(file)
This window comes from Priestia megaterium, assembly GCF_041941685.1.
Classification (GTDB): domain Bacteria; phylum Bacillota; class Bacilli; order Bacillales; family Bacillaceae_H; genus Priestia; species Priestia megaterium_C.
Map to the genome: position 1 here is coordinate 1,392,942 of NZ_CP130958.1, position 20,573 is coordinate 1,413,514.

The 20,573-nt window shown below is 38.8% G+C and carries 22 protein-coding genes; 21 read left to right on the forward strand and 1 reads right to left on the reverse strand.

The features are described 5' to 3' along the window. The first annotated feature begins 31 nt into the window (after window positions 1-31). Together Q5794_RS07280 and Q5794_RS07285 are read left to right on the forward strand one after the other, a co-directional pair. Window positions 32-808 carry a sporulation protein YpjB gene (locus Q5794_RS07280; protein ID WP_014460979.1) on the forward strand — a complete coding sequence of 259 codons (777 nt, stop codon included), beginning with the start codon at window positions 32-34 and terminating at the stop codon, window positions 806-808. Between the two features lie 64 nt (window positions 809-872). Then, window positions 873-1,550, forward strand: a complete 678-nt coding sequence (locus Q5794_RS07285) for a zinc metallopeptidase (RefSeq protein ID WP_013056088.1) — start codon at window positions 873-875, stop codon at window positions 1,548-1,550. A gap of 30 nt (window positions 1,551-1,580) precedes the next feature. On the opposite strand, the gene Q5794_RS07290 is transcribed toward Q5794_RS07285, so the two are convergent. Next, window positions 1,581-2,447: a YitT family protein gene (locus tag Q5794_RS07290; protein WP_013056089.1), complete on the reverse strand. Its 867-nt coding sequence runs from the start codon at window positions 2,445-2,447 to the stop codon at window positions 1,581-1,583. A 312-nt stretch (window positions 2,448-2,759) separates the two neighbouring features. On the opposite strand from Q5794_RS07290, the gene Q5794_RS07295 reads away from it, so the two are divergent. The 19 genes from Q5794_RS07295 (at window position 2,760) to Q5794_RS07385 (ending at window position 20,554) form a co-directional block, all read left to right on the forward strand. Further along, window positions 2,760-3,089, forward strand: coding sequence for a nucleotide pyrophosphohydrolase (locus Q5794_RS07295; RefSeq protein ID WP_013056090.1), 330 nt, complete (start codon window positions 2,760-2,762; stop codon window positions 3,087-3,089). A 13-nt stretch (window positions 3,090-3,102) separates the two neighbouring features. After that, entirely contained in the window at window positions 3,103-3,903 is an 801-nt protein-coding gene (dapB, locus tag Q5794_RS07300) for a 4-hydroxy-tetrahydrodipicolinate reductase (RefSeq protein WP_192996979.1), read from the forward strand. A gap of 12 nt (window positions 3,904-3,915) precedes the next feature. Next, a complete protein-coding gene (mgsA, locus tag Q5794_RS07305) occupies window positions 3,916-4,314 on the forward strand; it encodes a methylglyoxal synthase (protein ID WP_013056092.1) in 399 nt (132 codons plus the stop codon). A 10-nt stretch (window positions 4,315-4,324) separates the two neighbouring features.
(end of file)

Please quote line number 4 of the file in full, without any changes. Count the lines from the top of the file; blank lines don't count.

The 20,573-nt window shown below is 38.8% G+C and carries 22 protein-coding genes; 21 read left to right on the forward strand and 1 reads right to left on the reverse strand.